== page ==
Discovering Blind Spots of AI

Speaker: Ece Kamar

Despite advances in AI, machines still have limitations in accomplishing tasks that come naturally to humans. When AI systems are fielded in the open world, these limitations can raise concerns around reliability, biases, and trust. In this talk, I will discuss how blind spots emerge in different learning frameworks due to incompleteness of machine training. I will present approaches that can effectively combine algorithms and human feedback towards overcoming the limitations of AI and developing more reliable systems.

Friends Don’t Let Friends Deploy Black-Box Models: The Importance of Intelligibility in Machine Learning

Speaker: Rich Caruana

In machine learning, there is often a tradeoff between accuracy and intelligibility: the most accurate models (deep nets, boosted trees, and random forests) are usually not very intelligible and the most intelligible models (logistic regression, small trees, and decision lists) are usually less accurate. This reality limits the accuracy of models that can be safely deployed in mission-critical applications such as healthcare, where being able to understand, validate, edit, and ultimately trust a learned model is important. We have developed a learning method that is often as accurate as full complexity models, but even more intelligible than linear models. This makes it easy to understand what a model has learned and also makes it easier to edit the model when it learns inappropriate things. In this talk, I’ll present a healthcare case study where these high-accuracy models discover surprising patterns in the data that would have made deploying a black-box model risky. I’ll also briefly show how we’re using these models to detect bias in domains where fairness and transparency are paramount.

Intelligent Personalized Experiences

Speakers: Paul Bennett, Mark Encarnación, Shamsi Iqbal, and Ryen White

In a truly intelligent personalized digital experience, the underlying intelligence would not only observe what and who you interacted with, but also learn what types of things are important, and what you need to know about, and could notify you when salient and significant changes occur. This system would be able to understand your intentions, goals, and how you communicate and collaborate with those around you. Our work aims to identify the underlying goals that drive people’s behavior in task planning, relationship management, and communication, and describe how we have operationalized machine learning models at scale, in business contexts. We will provide a video demonstration of one application of this technology.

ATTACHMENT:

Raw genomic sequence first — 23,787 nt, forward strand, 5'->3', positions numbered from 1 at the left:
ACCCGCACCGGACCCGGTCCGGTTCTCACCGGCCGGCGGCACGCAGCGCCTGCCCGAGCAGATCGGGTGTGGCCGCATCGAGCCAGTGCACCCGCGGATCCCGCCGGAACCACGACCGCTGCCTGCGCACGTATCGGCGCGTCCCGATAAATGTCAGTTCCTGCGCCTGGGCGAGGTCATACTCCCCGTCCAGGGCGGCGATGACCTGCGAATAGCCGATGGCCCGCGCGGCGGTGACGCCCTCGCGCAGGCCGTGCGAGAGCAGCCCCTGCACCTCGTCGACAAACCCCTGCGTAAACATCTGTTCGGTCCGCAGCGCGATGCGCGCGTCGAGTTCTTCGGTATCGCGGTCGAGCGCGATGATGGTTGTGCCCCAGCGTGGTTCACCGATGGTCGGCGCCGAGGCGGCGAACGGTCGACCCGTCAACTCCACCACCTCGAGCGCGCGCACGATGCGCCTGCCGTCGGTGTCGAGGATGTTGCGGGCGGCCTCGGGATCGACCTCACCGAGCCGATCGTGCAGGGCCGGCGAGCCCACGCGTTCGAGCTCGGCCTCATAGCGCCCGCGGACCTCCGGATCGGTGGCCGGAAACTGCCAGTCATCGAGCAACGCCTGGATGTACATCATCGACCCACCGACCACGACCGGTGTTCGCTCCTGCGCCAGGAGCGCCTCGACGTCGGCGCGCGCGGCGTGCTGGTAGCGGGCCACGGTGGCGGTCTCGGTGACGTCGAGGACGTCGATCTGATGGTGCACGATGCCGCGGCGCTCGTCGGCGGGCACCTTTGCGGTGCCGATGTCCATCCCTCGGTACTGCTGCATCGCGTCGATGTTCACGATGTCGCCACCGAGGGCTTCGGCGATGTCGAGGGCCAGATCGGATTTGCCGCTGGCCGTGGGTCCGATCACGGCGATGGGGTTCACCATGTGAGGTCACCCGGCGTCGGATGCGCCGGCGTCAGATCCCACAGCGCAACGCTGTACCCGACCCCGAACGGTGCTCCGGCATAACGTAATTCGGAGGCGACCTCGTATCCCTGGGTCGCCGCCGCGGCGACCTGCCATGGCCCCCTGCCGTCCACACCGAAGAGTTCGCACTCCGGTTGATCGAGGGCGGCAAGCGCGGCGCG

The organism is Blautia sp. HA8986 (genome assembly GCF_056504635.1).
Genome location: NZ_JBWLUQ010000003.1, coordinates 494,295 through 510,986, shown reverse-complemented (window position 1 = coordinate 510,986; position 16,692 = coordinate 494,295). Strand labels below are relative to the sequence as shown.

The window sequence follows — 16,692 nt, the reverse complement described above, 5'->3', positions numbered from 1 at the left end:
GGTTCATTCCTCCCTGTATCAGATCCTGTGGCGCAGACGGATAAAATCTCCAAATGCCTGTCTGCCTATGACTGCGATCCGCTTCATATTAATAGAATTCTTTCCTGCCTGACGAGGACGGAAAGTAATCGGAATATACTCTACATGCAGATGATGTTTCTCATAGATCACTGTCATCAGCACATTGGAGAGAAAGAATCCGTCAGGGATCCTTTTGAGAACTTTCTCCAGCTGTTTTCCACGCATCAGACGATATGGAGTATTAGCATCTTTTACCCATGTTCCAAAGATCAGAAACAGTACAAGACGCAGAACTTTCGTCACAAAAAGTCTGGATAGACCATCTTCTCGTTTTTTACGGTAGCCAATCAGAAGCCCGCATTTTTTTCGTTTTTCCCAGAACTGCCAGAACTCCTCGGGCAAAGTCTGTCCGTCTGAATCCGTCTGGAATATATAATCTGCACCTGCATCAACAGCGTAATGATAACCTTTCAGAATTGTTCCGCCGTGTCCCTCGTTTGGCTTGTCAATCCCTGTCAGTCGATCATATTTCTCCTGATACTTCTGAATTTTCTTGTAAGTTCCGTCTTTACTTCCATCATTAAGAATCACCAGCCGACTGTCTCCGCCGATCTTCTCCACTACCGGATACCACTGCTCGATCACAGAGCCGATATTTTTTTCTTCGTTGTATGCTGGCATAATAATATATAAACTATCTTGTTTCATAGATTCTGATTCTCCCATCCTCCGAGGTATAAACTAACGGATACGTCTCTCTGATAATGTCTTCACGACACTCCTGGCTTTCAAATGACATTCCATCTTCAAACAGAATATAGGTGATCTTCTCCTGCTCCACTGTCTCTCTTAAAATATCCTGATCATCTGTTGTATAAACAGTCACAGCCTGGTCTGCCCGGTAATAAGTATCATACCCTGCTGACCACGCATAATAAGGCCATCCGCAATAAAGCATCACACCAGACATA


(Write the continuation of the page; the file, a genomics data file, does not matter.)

Interacting in VR: From Physical to Virtual and Back

Speaker: Andy Wilson

The Perception and Interaction group studies and defines the interface between the virtual world of computers and the physical world of people and objects. We aim to enrich this interface through sensing technologies, smart signal processing, new modes of interaction, and understanding users.

In this talk I will present some recent work exploring new modes of interaction in virtual reality (VR): a VR system that allows its user to distort space and time, and a series of novel hardware controllers that recreate the haptic sensation of touching and holding physical objects.

Learning to Write Better Than Your Teacher

Speaker: Asli Celikyilmaz

Progress in encoder-decoder models has led to progress in such generation tasks as translation, captioning, summarization, headline generation, and more. But there are still many challenges to be overcome before systems reach human level parity, especially for long-form text generation. In this talk, I will introduce some of our recent work on long-form generation, focusing on two aspects. First, I will present a discourse-aware neural rewards model for coherent text generation that specifically solves a task when there is weak alignment between the input and output text. I will also introduce some of our recent work on long-form generation, focusing on different learning strategies such as imitation learning and deep generative models. Our goal is to teach generation agents to be better writers by imitating the intrinsic hierarchical structures in long text via recurrent models. These recent works further my goal of developing general and flexible deep models that enable the next generation of intelligent systems, including more flexible multi-modal information synthesis as well as more capable digital assistants and dialog systems.

Situated Interaction in the Open World: New Systems and Challenges

Speaker: Sean Andrist

In this talk, I will introduce the situated interaction research effort, which aims to enable computers to reason more deeply about their surroundings and engage in fluid interaction with humans in physically situated settings. Our research group has developed a number of prototype systems in this space, including smart elevators, virtual agent receptionists, and directions-giving robots, and we have encountered a host of interesting and unforeseen challenges along the way. To address some of these challenges, our current focus is on the Platform for Situated Intelligence (\psi), an open-source extensible platform meant to enable the fast development of multimodal, integrative-AI systems.